April 2018 Fiction Feature: Abbey James
"Sad Hours Seem Long"
by Abbey James
I look out the window while mom sits in her wicker chair talking on the telephone. Outside in the park, between my apartment and the river, kids are playing. I turn around and ask her if I can go play with them. She holds a finger to me. I go put on a jacket and come back and wait for her permission.
Can I go play? I ask impatiently. She nods and I run out the door, meeting my dad in the stairwell.
Hey son, you ready to go? he says to me.
In a little, I wanna go play.
For a little bit, ok son? We have to go soon.
I say okay as I run down the stairs.
At the front door I watch him run down the stairs. I walk inside and play in the old coin jar and I slip a few quarters in my pocket. She looks at me, hanging up the phone, with a smirk trying not to laugh. You're putting those back, she says.
I'm no thief, I say.
Ryan is down stairs playing with his friends, she says. You want something to drink?
Sure. Got any of the good stuff?
Not for you, she says. How about some water?
I could use a glass, I say.
She grabs a cup and fills it up from the new sink.
This new? I ask.
Yeah, Ryan and me put it in, she says.
He got his handy-man from you, I say.
I know, she says.
I take a sip of my water and look out the window. I spot Ryan in his red jacket kicking a soccer ball. It was nice when we were all together, when Ryan was a baby. Would I go back to the way things were? The water tastes metallic; I finish the rest, and give it back to her. Not the best place for kids to play, I say.
I take the glass from him and put it in the new sink. I look at him while I lean on the counter. It took long enough for him to come around. Turned out to be a good man, a good father. At least I did good in picking a good father.
Where else is he supposed to play, I say.
I nod. Then silence. Not dry or stale, not awkward either. A wonder that he and I can be in the same place and just be quiet.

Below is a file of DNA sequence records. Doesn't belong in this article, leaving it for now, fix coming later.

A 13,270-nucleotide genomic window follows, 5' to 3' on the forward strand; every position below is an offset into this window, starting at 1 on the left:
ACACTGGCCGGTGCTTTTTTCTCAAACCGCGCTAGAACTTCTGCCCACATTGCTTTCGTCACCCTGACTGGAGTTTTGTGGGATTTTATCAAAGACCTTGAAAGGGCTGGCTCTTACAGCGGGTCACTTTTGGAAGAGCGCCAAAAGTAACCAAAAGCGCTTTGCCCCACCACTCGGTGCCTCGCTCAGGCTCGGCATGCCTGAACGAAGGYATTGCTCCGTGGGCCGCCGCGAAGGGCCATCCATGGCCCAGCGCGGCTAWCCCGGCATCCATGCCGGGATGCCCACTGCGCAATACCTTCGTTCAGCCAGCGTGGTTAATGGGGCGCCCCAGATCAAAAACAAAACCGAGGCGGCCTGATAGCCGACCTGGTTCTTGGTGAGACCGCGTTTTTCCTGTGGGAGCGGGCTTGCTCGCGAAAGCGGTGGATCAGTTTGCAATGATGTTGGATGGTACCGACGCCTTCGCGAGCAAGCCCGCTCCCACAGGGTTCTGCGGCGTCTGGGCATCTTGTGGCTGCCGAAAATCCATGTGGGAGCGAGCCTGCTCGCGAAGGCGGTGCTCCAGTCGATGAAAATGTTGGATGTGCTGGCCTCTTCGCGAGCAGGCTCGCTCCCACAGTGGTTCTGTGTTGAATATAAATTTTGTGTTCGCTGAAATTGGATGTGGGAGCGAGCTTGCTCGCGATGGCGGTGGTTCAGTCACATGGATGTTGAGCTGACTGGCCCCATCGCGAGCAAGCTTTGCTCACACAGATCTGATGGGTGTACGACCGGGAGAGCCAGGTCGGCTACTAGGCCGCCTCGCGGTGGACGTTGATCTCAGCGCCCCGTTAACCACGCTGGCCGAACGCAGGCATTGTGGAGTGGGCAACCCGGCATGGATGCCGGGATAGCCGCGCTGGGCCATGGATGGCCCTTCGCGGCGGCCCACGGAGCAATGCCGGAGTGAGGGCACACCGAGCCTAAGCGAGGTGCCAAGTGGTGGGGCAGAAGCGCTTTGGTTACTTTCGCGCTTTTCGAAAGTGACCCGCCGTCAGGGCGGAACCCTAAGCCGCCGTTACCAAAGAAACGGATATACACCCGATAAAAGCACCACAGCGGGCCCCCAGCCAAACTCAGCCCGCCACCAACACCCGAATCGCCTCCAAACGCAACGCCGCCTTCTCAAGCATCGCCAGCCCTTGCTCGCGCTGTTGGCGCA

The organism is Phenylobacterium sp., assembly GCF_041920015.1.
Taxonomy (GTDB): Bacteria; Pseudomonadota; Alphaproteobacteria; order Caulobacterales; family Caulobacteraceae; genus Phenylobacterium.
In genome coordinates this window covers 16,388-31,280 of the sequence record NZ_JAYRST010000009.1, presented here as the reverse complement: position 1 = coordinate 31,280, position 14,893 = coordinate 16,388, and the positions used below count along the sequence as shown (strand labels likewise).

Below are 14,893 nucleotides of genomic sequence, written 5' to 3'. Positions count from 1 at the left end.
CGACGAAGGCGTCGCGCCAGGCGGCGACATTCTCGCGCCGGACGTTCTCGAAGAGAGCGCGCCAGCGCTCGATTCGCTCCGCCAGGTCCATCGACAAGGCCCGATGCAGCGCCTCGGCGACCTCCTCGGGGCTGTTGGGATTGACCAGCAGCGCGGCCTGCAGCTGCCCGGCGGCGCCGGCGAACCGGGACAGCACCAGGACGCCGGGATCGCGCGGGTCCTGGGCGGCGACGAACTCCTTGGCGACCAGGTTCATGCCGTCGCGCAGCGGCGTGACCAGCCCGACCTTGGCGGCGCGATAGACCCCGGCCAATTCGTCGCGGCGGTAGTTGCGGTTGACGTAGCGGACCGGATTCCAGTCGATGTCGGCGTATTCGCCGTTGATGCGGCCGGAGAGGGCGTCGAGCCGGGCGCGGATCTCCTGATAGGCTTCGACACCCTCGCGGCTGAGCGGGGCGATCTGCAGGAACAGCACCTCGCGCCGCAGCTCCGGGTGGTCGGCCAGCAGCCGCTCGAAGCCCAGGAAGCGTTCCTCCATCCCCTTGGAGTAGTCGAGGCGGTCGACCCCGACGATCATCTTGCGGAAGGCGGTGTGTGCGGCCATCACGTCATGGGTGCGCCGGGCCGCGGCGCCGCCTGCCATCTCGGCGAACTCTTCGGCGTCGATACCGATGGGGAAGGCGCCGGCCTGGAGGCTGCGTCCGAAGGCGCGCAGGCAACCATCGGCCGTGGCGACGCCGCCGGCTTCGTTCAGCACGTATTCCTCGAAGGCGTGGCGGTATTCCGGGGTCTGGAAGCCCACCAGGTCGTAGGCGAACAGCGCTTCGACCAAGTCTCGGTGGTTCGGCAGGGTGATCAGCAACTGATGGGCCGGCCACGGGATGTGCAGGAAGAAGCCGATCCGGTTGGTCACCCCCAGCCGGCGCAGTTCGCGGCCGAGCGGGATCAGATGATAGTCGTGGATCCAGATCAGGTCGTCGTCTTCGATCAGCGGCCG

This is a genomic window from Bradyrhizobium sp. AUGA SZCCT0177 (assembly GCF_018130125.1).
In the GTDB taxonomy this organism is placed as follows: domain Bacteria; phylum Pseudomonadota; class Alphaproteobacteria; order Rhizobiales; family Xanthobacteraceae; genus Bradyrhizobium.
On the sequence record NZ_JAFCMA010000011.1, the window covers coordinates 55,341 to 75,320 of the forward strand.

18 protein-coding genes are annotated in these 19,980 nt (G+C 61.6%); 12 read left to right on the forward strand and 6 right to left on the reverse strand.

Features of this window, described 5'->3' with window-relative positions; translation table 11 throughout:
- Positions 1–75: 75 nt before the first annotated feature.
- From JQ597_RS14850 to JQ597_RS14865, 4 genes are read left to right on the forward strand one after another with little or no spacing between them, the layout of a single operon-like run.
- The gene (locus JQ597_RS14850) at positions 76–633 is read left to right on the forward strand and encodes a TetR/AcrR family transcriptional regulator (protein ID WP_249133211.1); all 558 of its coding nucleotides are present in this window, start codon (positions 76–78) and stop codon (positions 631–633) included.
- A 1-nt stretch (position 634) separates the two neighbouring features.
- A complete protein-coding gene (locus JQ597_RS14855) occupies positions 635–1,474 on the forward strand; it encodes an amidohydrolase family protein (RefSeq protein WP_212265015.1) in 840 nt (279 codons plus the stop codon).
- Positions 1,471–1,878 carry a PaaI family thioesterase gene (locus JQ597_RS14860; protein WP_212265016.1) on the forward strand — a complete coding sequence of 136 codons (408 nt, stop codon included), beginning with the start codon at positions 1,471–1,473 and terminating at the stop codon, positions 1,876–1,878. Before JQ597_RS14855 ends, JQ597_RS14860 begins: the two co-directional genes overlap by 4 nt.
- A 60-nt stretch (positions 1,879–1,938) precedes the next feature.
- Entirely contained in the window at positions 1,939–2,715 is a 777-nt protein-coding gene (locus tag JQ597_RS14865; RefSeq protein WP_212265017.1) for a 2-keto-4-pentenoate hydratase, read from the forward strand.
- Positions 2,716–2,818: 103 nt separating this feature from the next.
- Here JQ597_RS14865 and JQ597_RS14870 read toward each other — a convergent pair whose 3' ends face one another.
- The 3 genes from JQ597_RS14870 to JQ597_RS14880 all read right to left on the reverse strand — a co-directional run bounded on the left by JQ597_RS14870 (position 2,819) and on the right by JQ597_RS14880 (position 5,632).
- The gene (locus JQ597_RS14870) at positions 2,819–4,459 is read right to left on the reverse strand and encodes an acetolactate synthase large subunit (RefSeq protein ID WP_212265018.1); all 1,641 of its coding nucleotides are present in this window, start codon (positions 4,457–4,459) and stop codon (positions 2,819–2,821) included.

He looks at the place, at Ryan's art on the refrigerator, at pictures he used to own with me. It's getting dark out. The door opens. It's Ry.
Hey dad, I say.
Have fun? he asks me.
Everyone else had to go home, I say.
My mom kneels down with her arms out and I run to give her a hug. You be good to your dad, she says.
My dad stands there off to the side, jingling and jangling some coins in his pockets.
You're putting those back, my mom says.
He laughs and tells me to get my bag for school.
He takes my hand, drops the quarters in the jar and I look back.
There is a leak of regret, somewhere. I go to the kitchen and grab myself a glass. In the high cupboard behind dusty cookbooks, the pack of cigarettes and vodka wait for me. I bring it over to the kitchen table and sit in the wicker chair by the window. I can imagine him standing in the kitchen, glass in hand. Now it would be different, instead he would be down there, in the park with Ry, teaching him how to throw a ball. Or maybe it was me and it'd never be that way. Either way I am about to be relieved. I ash into the plant that I never water, waiting for it to die, but it keeps on, alive. The phone rings. I ignore it and look out the window. Time slows down. My glass never empty.
In the street, walking to the train my dad holds my hand. I look up at him. Can we take a taxi? I ask.
Then, I think for a moment.
Do you think you and mom will get back together?
I don't think so, kiddo, I don't think so.